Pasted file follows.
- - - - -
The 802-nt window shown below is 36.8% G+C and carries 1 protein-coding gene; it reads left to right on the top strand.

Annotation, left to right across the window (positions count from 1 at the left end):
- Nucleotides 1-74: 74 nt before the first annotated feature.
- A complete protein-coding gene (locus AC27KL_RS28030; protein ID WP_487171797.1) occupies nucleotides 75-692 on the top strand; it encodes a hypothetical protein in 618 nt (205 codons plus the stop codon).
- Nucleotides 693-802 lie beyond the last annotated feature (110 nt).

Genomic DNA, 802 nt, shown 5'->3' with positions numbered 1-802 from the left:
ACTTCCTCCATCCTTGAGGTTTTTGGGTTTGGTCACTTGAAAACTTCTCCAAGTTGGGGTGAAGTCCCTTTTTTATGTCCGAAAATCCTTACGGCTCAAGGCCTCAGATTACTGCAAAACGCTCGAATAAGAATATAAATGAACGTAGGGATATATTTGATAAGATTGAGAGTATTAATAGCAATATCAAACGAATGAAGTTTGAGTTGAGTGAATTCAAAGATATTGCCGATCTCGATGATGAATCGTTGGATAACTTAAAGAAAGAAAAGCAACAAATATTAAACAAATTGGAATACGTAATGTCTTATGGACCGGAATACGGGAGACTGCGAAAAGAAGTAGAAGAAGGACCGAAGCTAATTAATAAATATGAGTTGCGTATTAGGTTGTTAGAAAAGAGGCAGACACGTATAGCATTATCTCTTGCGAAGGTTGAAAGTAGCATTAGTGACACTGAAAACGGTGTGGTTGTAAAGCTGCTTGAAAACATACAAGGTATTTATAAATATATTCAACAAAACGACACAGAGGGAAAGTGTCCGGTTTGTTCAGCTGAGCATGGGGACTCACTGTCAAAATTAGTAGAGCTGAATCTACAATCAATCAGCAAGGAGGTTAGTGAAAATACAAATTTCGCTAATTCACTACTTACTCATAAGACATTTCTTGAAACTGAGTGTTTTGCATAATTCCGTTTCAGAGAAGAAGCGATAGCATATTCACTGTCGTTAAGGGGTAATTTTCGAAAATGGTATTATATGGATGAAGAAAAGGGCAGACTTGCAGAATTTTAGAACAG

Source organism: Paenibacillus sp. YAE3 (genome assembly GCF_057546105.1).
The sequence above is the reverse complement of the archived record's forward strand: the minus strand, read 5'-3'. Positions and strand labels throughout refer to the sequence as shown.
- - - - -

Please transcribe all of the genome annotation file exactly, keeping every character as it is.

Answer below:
The 802-nt window shown below is 36.8% G+C and carries 1 protein-coding gene; it reads left to right on the top strand.

Annotation, left to right across the window (positions count from 1 at the left end):
- Nucleotides 1-74: 74 nt before the first annotated feature.
- A complete protein-coding gene (locus AC27KL_RS28030; protein ID WP_487171797.1) occupies nucleotides 75-692 on the top strand; it encodes a hypothetical protein in 618 nt (205 codons plus the stop codon).
- Nucleotides 693-802 lie beyond the last annotated feature (110 nt).

Genomic DNA, 802 nt, shown 5'->3' with positions numbered 1-802 from the left:
ACTTCCTCCATCCTTGAGGTTTTTGGGTTTGGTCACTTGAAAACTTCTCCAAGTTGGGGTGAAGTCCCTTTTTTATGTCCGAAAATCCTTACGGCTCAAGGCCTCAGATTACTGCAAAACGCTCGAATAAGAATATAAATGAACGTAGGGATATATTTGATAAGATTGAGAGTATTAATAGCAATATCAAACGAATGAAGTTTGAGTTGAGTGAATTCAAAGATATTGCCGATCTCGATGATGAATCGTTGGATAACTTAAAGAAAGAAAAGCAACAAATATTAAACAAATTGGAATACGTAATGTCTTATGGACCGGAATACGGGAGACTGCGAAAAGAAGTAGAAGAAGGACCGAAGCTAATTAATAAATATGAGTTGCGTATTAGGTTGTTAGAAAAGAGGCAGACACGTATAGCATTATCTCTTGCGAAGGTTGAAAGTAGCATTAGTGACACTGAAAACGGTGTGGTTGTAAAGCTGCTTGAAAACATACAAGGTATTTATAAATATATTCAACAAAACGACACAGAGGGAAAGTGTCCGGTTTGTTCAGCTGAGCATGGGGACTCACTGTCAAAATTAGTAGAGCTGAATCTACAATCAATCAGCAAGGAGGTTAGTGAAAATACAAATTTCGCTAATTCACTACTTACTCATAAGACATTTCTTGAAACTGAGTGTTTTGCATAATTCCGTTTCAGAGAAGAAGCGATAGCATATTCACTGTCGTTAAGGGGTAATTTTCGAAAATGGTATTATATGGATGAAGAAAAGGGCAGACTTGCAGAATTTTAGAACAG

Source organism: Paenibacillus sp. YAE3 (genome assembly GCF_057546105.1).
The sequence above is the reverse complement of the archived record's forward strand: the minus strand, read 5'-3'. Positions and strand labels throughout refer to the sequence as shown.